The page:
Lil’ Wayne “Wins” Battle With Drake, Lays His Claim To Portland

The rap battle royale of the year took over Sleep Country Amphitheater this Saturday, and everybody won.

By Matthew Schonfeld September 15, 2014

When two of the biggest names in modern rap history embark on a cross-country stadium tour together, one of two things will happen. I know this because it’s only happened twice. It will either be lavishly indulgent like Kanye West and Jay Z’s 2011 “Watch The Throne” tour or playfully humanizing like Lil' Wayne and Drake’s battle royale that transfixed the Sleep Country Amphitheatre audience Saturday night.

Now, I know how ridiculous that sounds—the self-proclaimed “greatest rapper alive” and his protégé, rap’s messiah, actually appearing candid for once, but that’s why it works—that’s the brilliance behind the corny, Street Fighter-era cartoon skits incorporates in the set. Anytime Wayne hits the stage, powerful and adrenaline-inducing as ever, Drake’s right behind him, primed to crack jokes in attempts to diminish Wayne’s undeniable prowess. He’s the little brother encroaching on his elder’s heels. And vice-versa: when Drake floats through his latest radio hit with the Toronto skyline proudly displayed behind him, Wayne’s there to quip at his teen drama days on Degrassi, calling him Jimmy, or boasting “I’ve been doing this shit since he was in the wheelchair.”

Nobody gets to play the role of wildly acclaimed, internationally revered rap god—shoes both of them can rightfully fill—because one is always there to humiliate the other. They humble one another on stage. It’s charming, and downright rare for a stadium rap show.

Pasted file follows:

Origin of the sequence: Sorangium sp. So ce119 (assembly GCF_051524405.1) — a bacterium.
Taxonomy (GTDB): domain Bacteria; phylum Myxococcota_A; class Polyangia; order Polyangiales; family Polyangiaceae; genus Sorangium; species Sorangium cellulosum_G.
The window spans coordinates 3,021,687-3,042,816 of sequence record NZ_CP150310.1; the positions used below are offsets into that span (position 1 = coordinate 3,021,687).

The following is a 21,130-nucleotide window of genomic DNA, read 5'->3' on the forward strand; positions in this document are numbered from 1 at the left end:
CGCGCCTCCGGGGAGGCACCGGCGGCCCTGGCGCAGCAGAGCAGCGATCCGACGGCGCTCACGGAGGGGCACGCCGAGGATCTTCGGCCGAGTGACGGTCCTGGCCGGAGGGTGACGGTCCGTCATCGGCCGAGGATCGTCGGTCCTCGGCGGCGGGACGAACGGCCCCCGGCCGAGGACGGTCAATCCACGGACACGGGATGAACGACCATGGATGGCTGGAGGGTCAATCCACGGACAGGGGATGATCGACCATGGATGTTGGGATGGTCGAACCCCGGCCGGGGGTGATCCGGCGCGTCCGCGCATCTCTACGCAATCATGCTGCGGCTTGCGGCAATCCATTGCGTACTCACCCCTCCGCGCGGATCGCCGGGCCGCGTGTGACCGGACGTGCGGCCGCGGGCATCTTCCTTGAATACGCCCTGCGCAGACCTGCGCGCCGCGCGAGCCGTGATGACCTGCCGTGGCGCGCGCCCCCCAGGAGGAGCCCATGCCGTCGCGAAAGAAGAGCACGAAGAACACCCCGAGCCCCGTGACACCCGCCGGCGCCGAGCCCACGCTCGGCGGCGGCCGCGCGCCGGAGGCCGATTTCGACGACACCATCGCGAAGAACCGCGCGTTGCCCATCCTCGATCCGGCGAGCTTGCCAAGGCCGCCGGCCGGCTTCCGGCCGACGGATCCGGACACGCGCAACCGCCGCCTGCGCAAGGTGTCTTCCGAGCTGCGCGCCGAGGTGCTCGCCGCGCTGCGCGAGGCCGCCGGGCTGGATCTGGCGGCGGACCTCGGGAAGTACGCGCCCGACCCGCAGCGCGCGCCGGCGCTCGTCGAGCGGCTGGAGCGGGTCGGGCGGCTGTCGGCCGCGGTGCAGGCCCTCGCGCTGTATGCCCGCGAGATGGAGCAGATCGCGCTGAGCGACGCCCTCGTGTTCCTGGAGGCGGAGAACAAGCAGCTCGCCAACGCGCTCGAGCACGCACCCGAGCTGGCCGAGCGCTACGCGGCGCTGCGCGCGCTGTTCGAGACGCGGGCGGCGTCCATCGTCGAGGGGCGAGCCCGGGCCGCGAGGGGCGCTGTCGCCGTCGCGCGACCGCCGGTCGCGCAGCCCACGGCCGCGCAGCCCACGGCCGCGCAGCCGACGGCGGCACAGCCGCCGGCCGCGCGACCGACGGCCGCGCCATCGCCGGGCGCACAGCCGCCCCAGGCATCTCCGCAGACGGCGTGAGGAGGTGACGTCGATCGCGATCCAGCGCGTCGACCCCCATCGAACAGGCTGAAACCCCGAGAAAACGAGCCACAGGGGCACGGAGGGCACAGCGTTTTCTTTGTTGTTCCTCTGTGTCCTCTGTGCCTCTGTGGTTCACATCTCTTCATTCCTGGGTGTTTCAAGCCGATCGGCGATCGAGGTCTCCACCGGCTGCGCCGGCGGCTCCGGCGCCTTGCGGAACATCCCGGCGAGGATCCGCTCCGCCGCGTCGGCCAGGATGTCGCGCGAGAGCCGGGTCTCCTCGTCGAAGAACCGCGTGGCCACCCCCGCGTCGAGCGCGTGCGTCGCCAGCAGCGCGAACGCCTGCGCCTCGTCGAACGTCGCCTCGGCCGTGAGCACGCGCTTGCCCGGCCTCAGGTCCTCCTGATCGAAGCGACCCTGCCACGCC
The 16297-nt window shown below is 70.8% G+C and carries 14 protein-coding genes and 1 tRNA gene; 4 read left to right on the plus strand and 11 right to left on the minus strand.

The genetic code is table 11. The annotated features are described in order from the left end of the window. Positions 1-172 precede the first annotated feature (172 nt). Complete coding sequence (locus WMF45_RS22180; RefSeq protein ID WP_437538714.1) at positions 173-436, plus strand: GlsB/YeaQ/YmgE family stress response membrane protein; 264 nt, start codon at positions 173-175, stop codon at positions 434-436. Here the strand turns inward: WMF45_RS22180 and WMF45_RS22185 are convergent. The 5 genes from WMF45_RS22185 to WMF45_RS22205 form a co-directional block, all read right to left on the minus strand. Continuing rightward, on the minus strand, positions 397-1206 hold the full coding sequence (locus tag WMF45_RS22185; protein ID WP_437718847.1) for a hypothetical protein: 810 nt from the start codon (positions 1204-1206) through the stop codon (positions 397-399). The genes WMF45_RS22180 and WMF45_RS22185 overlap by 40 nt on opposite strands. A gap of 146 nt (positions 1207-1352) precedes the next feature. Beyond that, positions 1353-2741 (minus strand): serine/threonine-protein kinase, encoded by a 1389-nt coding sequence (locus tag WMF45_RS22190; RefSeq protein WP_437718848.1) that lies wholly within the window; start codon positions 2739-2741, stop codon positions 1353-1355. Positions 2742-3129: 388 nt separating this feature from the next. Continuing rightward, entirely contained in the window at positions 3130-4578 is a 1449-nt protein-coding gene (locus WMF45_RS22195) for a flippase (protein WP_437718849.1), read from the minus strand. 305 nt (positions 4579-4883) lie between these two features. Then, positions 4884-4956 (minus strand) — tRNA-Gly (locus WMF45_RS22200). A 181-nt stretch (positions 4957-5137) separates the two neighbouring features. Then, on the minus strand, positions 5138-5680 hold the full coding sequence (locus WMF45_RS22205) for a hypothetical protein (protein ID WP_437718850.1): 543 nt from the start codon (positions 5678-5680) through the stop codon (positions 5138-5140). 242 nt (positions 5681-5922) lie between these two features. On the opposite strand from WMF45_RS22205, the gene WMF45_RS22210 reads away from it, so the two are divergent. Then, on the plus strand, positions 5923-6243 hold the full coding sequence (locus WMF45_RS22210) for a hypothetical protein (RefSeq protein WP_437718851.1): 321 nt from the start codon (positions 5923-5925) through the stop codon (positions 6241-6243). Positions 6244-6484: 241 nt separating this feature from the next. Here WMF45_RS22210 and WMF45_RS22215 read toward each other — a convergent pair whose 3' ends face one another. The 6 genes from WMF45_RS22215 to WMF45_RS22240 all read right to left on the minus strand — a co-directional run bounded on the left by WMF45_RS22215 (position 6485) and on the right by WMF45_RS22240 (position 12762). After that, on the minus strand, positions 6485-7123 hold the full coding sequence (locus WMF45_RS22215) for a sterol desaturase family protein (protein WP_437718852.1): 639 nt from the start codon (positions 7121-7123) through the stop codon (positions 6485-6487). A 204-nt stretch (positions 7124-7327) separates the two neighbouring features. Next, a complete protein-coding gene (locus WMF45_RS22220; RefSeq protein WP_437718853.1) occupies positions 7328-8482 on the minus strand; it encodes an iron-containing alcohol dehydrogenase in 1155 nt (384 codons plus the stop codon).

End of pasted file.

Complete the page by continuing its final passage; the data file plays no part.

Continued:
The show began as the lights dimmed and smoke engulfed the crowd. The jumbotron behind the stage showed a boy putting quarters into an old arcade game and pressing play. Then the narrator introduced the history, “Our story begins, thousands of years ago, with a legendary tournament, fought through the centuries by the greatest performers in the world. The cost of winning holds great. The sacrifice is many. But the prize is far more valuable than any mere object. The prize is immortality.”

The screen then asked us to take out our phones, open the Drake vs. Lil’ Wayne application, and button mash on our favorite rapper’s cartoon image to decide who will hit the stage first. The whole intro graphic and back-story is tacky, but it kept the crowd engaged and interacting with the performers. It gave everyone (well, everyone with a smartphone) some agency. While most stadium crowds are at the complete mercy of their performer, Drake and Lil’ Wayne allowed their fans to play an active role. And, honestly, in a music world where pop artists are increasingly teaming with corporate sponsors and creating digital components to their artwork, the Drake vs. Wayne Street Fighter app is goofy and unthreatening in comparison to Jay Z’s tawdry Samsung deal or U2’s recent Apple association.

Lil' Wayne made sure to remind everyone that he played guitar on his "rock" album. Photo: Matthew Schonfeld

Wayne won the pre-performance battle and rose from below the stage first, muscling through “Blunt Blowin’” and “John,” two stand-outs from 2011’s Tha Carter IV. And then, without hesitation, the intro beat to the Lauryn Hill-sampled “Draft Day” blasted, and the 27-year-old Canadian Drake draped in a Marcus Mariota Oregon Ducks jersey—the first of two he’d wear throughout the night—grabbed the mic. The back-and-forth was seamless: as a Drake hit ended a Wayne hit started, and the only reminder that they were battling was a light-hearted jab or two in passing.